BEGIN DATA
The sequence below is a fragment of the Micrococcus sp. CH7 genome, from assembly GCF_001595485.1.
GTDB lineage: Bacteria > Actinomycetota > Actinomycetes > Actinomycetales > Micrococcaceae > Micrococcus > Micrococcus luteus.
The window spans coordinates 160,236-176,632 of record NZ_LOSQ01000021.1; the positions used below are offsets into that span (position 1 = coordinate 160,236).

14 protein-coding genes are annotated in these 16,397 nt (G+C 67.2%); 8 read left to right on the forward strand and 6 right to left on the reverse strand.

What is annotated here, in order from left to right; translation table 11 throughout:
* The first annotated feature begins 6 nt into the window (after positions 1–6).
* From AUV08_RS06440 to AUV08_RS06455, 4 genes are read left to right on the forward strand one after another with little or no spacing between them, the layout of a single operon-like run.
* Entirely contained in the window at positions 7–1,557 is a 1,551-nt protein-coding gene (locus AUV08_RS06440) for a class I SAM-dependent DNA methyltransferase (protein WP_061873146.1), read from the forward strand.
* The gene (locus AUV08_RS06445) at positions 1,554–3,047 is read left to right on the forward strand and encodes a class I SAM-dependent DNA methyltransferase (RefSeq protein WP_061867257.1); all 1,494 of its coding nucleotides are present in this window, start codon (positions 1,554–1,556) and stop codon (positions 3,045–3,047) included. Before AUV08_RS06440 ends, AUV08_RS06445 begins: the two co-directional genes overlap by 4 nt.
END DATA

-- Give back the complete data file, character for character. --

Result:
The sequence below is a fragment of the Micrococcus sp. CH7 genome, from assembly GCF_001595485.1.
GTDB lineage: Bacteria > Actinomycetota > Actinomycetes > Actinomycetales > Micrococcaceae > Micrococcus > Micrococcus luteus.
The window spans coordinates 160,236-176,632 of record NZ_LOSQ01000021.1; the positions used below are offsets into that span (position 1 = coordinate 160,236).

14 protein-coding genes are annotated in these 16,397 nt (G+C 67.2%); 8 read left to right on the forward strand and 6 right to left on the reverse strand.

What is annotated here, in order from left to right; translation table 11 throughout:
* The first annotated feature begins 6 nt into the window (after positions 1–6).
* From AUV08_RS06440 to AUV08_RS06455, 4 genes are read left to right on the forward strand one after another with little or no spacing between them, the layout of a single operon-like run.
* Entirely contained in the window at positions 7–1,557 is a 1,551-nt protein-coding gene (locus AUV08_RS06440) for a class I SAM-dependent DNA methyltransferase (protein WP_061873146.1), read from the forward strand.
* The gene (locus AUV08_RS06445) at positions 1,554–3,047 is read left to right on the forward strand and encodes a class I SAM-dependent DNA methyltransferase (RefSeq protein WP_061867257.1); all 1,494 of its coding nucleotides are present in this window, start codon (positions 1,554–1,556) and stop codon (positions 3,045–3,047) included. Before AUV08_RS06440 ends, AUV08_RS06445 begins: the two co-directional genes overlap by 4 nt.